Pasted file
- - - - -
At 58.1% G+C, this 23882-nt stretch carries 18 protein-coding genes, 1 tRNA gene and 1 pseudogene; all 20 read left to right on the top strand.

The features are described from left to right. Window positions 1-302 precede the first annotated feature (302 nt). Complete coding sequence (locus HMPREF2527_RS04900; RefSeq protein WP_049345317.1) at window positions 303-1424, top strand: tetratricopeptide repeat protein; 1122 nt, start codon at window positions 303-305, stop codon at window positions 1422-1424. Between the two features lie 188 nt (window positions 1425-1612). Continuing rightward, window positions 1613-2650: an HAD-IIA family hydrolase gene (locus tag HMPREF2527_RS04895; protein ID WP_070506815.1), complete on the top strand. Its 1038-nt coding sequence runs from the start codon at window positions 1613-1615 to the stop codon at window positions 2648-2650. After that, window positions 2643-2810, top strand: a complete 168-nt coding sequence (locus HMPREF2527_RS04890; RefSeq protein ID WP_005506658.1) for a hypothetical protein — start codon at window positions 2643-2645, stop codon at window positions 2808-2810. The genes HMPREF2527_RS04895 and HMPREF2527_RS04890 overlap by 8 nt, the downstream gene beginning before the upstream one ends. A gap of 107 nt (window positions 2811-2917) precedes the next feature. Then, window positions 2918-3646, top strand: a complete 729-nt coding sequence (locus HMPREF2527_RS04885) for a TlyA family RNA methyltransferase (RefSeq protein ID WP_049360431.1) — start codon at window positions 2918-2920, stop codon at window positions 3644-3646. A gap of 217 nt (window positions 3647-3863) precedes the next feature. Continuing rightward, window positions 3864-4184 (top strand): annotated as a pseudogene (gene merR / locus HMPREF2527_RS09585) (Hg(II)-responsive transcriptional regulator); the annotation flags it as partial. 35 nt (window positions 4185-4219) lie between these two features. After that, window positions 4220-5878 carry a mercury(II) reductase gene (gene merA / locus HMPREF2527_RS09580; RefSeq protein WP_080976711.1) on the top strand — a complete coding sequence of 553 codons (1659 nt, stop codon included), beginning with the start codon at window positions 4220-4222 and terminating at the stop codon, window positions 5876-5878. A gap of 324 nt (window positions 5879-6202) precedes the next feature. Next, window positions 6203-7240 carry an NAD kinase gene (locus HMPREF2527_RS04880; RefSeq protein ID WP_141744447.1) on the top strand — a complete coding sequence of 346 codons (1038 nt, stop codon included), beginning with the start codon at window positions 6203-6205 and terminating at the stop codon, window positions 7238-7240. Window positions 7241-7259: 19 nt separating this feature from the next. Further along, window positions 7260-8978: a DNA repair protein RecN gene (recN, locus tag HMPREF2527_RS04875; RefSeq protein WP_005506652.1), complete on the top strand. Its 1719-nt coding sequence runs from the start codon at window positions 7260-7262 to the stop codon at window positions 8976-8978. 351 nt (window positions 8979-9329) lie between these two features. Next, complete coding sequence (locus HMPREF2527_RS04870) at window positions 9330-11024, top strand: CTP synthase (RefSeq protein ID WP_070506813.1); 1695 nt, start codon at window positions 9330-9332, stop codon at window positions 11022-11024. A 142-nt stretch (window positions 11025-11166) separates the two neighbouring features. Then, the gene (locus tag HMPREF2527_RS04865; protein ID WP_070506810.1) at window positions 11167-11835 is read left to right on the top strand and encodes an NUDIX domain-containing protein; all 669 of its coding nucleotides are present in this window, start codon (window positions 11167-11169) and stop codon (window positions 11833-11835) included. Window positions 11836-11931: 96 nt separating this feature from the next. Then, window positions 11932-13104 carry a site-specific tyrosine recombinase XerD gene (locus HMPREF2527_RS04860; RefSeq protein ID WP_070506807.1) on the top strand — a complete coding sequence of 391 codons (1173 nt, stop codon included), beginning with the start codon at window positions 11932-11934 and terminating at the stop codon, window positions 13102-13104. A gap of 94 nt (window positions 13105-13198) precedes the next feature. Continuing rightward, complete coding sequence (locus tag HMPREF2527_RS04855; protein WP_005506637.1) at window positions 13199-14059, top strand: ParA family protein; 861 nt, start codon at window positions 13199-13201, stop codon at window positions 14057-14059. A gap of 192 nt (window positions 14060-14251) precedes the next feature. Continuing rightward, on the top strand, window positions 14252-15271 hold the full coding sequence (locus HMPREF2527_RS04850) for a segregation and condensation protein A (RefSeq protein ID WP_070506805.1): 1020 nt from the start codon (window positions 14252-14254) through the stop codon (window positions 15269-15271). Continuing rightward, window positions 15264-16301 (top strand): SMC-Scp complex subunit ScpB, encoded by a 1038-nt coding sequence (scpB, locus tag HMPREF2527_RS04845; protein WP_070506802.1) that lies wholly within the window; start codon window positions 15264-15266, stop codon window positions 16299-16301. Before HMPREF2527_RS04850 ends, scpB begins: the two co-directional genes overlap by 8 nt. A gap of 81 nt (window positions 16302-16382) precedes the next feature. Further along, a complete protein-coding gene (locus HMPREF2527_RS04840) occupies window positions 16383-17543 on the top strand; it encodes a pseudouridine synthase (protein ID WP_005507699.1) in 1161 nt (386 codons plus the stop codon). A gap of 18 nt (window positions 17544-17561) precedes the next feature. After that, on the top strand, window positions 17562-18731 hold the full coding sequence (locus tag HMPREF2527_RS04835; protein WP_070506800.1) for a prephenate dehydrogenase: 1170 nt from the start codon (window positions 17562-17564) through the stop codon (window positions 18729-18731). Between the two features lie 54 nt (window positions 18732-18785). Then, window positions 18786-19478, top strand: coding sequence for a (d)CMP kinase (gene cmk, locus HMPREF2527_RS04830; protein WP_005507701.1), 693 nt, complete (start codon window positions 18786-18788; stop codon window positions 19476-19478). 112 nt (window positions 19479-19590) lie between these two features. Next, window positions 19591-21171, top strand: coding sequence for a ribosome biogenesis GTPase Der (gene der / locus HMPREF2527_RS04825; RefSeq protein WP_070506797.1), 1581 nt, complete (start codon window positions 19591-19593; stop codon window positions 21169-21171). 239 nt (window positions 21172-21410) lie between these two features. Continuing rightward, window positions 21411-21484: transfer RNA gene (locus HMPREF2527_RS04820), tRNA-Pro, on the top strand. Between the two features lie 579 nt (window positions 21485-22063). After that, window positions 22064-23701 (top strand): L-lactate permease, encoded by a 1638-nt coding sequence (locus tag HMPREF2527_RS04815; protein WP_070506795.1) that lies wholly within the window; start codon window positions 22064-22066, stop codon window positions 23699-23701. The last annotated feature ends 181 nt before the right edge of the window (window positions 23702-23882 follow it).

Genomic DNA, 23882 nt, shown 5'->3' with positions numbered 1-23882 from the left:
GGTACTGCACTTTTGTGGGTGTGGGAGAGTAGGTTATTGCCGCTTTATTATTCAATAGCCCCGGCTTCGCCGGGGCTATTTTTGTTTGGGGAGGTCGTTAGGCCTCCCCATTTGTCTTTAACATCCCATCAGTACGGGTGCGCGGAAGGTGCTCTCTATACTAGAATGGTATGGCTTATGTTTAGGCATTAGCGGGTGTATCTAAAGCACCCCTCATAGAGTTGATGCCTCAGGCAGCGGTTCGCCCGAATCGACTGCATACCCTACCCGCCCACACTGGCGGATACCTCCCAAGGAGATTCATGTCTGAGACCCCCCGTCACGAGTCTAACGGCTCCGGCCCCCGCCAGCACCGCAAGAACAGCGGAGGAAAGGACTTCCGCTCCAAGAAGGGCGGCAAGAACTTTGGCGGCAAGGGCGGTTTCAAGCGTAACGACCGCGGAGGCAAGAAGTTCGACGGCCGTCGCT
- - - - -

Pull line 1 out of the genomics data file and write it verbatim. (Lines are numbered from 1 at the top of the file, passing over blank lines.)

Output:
At 58.1% G+C, this 23882-nt stretch carries 18 protein-coding genes, 1 tRNA gene and 1 pseudogene; all 20 read left to right on the top strand.